Tens of thousands of people with Jewish ancestry who are more likely to carry a genetic fault that can increase the risk of developing some cancers will receive genetic testing through a new programme announced today by the NHS in England.
With plans to identify thousands more people carrying faults in the BRCA genes over the next two years so they can seek early access to surveillance and prevention services, the testing programme is part of the NHS’s major drive to catch tumours early when they are easier to treat.
Peter Johnson is National Clinical Director for Cancer at NHS England.
He said: “BRCA testing for the people most at risk has the potential to save lives, by allowing them to take steps to reduce the chance of cancers developing or making sure that any cancer can be detected as early as possible, with those at increased risk able to take advantage of surveillance and prevention programmes with their health teams.
“We know it can be daunting finding out whether or not you have an altered BRCA gene, and some people may feel they’d rather not know, but finding out early means people can get the support they need from the NHS.”
BRCA refers to two genes, BRCA1 and BRCA2, which repair DNA damage and normally help to protect against cancer.
Some people are born with a fault in one of these genes, and this increases their likelihood of developing certain cancers, including breast, ovarian, prostate and pancreatic cancer.
Those with Jewish ancestry are around six times more likely to carry such genetic faults than the general population.
The new national NHS Jewish BRCA Testing Programme will see anyone over the age of 18 with Jewish ancestry offered a simple genetic saliva test to look for the presence of the faults.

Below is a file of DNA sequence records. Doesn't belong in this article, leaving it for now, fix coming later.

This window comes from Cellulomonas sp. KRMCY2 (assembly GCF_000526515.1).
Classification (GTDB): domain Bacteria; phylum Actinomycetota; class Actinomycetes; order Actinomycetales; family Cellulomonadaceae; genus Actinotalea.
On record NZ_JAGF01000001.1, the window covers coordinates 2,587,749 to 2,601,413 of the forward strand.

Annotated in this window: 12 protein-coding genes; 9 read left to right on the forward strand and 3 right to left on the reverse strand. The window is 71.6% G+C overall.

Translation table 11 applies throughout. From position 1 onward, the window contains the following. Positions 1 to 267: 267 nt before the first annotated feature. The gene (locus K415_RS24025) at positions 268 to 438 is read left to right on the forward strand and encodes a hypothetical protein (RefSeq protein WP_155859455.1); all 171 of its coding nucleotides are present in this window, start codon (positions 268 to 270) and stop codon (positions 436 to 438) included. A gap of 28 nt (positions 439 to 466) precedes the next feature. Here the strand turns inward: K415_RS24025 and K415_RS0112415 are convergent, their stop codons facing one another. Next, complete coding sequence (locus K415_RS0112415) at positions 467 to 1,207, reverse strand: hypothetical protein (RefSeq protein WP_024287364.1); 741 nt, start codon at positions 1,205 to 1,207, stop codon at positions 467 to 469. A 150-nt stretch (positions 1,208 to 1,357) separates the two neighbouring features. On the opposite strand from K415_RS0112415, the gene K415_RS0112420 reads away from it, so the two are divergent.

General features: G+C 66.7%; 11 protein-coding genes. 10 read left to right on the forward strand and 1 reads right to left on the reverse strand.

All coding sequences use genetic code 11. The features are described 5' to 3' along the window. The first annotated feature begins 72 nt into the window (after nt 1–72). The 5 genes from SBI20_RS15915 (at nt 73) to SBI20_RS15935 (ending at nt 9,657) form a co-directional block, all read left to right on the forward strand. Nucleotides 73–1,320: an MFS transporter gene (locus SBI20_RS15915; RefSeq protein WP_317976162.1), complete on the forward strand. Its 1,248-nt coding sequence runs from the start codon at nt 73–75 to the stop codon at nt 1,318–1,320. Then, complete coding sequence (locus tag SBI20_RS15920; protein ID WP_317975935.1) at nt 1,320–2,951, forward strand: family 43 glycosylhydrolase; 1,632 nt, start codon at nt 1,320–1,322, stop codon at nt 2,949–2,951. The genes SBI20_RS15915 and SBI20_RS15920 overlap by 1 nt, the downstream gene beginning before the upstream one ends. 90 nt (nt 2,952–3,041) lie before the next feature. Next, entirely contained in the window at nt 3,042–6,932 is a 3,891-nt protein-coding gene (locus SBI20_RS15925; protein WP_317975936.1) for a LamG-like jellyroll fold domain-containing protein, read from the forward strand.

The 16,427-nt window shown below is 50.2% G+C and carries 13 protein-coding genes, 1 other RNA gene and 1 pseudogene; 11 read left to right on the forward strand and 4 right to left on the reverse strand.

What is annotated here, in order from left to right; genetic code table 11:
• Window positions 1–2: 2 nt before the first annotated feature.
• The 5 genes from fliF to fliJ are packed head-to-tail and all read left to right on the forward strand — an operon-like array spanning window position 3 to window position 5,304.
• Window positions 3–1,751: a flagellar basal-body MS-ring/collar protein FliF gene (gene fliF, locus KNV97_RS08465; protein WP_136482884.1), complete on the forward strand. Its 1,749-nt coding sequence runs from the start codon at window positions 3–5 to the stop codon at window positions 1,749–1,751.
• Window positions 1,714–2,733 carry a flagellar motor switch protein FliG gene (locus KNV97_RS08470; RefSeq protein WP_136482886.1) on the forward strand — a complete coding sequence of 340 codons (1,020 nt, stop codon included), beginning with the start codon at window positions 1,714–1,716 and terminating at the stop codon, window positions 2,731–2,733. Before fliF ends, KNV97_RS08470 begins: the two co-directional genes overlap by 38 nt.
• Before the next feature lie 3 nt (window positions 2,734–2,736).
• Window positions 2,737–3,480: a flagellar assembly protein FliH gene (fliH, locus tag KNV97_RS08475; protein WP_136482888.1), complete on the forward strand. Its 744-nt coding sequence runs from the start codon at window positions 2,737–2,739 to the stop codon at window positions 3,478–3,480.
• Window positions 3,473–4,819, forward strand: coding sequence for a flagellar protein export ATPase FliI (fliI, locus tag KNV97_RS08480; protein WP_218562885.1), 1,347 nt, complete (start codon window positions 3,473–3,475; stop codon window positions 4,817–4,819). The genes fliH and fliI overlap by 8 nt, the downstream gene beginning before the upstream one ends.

The saliva samples will be carried out at home before being sent to labs for testing.
Individuals with at least one Jewish grandparent can register for a saliva kit to be sent to their home address.
Charities Jnetics and Chai Cancer Care have been running an engagement campaign to help raise awareness in Jewish communities and encourage a significant number of people with Jewish ancestry to come forward for a free test.
Jnetics CEO, Nicole Gordon, said: “We are delighted to see the NHS Jewish BRCA Testing Programme officially launch.
“The initial pilot phase has proven to be a huge success and we are now able to roll this out more broadly and offer the Jewish community a huge opportunity to gain the knowledge that will help mitigate against the impact of hereditary cancer and ultimately save lives.”
Baroness Delyth Morgan, chief executive of Breast Cancer Now, added: “This innovative new programme could help save more lives from cancer and we’d encourage anyone eligible to take up the testing offer.
“Crucially, identifying more people at increased risk of breast cancer due to BRCA gene alterations will help empower them with the knowledge and opportunity to take action to reduce their risk of developing the disease and increase the chances of an early diagnosis.
“This must go hand-in-hand with support.
“We know that finding out you have an increased risk of breast cancer, because of a family history or an altered gene, can be a worrying time and there is support available.
“You can speak to our expert nurses on our free helpline, on 0808 800 6000.”
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